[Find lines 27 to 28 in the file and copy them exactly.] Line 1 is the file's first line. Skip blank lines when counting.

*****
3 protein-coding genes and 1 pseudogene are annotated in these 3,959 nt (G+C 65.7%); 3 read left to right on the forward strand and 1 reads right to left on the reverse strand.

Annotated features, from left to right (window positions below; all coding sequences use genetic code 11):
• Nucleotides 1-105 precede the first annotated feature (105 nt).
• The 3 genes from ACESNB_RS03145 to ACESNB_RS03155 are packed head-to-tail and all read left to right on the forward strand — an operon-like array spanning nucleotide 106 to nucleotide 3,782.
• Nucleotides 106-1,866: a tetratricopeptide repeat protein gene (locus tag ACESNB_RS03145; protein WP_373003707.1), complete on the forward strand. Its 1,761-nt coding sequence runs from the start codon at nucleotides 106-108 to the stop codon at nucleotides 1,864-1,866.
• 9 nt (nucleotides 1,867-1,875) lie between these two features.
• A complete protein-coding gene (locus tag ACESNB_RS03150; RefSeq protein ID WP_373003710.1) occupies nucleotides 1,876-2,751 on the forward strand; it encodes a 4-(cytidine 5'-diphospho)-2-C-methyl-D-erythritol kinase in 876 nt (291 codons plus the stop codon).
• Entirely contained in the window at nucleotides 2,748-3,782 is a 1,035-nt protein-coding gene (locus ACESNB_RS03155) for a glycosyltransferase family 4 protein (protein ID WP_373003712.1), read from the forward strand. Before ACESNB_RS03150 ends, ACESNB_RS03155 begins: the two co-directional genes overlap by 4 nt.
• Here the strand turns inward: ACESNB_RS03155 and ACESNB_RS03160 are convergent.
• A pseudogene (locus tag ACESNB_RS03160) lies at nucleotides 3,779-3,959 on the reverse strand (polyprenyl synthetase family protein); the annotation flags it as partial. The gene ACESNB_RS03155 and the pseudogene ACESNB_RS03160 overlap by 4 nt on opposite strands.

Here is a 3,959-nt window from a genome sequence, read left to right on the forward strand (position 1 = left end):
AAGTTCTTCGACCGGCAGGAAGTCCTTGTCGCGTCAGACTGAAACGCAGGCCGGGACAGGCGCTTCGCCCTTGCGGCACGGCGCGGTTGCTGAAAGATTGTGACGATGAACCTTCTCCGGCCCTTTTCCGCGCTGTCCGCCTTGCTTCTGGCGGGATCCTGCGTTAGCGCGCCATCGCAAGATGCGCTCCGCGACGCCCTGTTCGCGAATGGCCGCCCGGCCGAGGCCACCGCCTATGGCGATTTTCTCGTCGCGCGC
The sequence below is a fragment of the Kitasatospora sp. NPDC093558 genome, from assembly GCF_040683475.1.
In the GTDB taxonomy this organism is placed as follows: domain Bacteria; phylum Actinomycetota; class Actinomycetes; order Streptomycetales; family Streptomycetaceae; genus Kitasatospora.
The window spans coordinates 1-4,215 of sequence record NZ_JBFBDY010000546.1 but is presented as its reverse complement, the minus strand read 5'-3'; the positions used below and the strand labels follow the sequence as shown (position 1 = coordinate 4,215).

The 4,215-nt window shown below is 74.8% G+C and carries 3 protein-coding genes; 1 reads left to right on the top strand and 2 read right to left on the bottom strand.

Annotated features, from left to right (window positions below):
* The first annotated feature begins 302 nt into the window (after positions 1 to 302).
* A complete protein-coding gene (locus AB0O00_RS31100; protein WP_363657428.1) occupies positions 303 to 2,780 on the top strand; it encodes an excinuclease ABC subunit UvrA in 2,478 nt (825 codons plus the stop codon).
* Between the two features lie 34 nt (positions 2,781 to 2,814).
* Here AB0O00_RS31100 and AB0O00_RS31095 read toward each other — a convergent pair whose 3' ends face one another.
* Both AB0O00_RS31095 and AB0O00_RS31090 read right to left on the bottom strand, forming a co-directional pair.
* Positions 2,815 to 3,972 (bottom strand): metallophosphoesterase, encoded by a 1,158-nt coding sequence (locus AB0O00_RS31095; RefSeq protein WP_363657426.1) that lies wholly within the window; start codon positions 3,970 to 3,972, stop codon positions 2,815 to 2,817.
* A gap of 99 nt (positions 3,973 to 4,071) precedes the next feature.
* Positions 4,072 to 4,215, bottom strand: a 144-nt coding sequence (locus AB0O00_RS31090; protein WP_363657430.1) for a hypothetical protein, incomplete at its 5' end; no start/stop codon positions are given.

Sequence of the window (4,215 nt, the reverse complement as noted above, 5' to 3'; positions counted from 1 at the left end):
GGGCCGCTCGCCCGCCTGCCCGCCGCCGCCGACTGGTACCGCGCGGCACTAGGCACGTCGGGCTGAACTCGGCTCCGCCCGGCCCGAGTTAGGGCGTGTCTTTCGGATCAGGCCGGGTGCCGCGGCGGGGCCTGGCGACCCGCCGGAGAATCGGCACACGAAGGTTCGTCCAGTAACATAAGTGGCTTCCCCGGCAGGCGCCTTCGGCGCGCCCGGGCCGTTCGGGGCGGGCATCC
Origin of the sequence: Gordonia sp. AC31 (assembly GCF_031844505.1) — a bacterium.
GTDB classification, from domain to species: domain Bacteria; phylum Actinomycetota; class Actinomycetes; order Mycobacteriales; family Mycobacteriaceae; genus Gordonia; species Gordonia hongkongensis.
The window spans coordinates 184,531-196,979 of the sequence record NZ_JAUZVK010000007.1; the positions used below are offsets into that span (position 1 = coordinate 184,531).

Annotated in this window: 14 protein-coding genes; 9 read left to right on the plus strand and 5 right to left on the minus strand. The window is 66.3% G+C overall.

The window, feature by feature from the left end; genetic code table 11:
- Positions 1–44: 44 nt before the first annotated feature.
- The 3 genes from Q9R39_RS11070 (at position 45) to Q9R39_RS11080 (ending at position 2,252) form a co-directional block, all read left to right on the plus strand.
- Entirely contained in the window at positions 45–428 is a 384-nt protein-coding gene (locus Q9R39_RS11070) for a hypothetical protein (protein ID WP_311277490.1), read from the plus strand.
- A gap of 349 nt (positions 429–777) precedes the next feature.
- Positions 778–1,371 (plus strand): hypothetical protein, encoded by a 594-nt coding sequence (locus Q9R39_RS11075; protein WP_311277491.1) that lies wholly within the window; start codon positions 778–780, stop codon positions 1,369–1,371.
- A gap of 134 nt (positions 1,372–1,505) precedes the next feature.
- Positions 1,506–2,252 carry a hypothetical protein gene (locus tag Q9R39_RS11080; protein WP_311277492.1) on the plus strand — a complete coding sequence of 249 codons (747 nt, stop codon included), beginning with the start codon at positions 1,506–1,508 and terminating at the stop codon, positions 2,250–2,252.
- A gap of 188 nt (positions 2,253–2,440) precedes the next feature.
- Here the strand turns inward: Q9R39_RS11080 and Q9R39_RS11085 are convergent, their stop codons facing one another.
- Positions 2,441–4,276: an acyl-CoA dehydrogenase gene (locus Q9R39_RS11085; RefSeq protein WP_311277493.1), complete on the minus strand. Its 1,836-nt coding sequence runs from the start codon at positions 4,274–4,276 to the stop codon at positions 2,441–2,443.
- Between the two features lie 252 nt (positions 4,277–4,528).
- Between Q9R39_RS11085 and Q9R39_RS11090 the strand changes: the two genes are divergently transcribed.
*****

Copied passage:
GGGCCGCTCGCCCGCCTGCCCGCCGCCGCCGACTGGTACCGCGCGGCACTAGGCACGTCGGGCTGAACTCGGCTCCGCCCGGCCCGAGTTAGGGCGTGTCTTTCGGATCAGGCCGGGTGCCGCGGCGGGGCCTGGCGACCCGCCGGAGAATCGGCACACGAAGGTTCGTCCAGTAACATAAGTGGCTTCCCCGGCAGGCGCCTTCGGCGCGCCCGGGCCGTTCGGGGCGGGCATCC
Origin of the sequence: Gordonia sp. AC31 (assembly GCF_031844505.1) — a bacterium.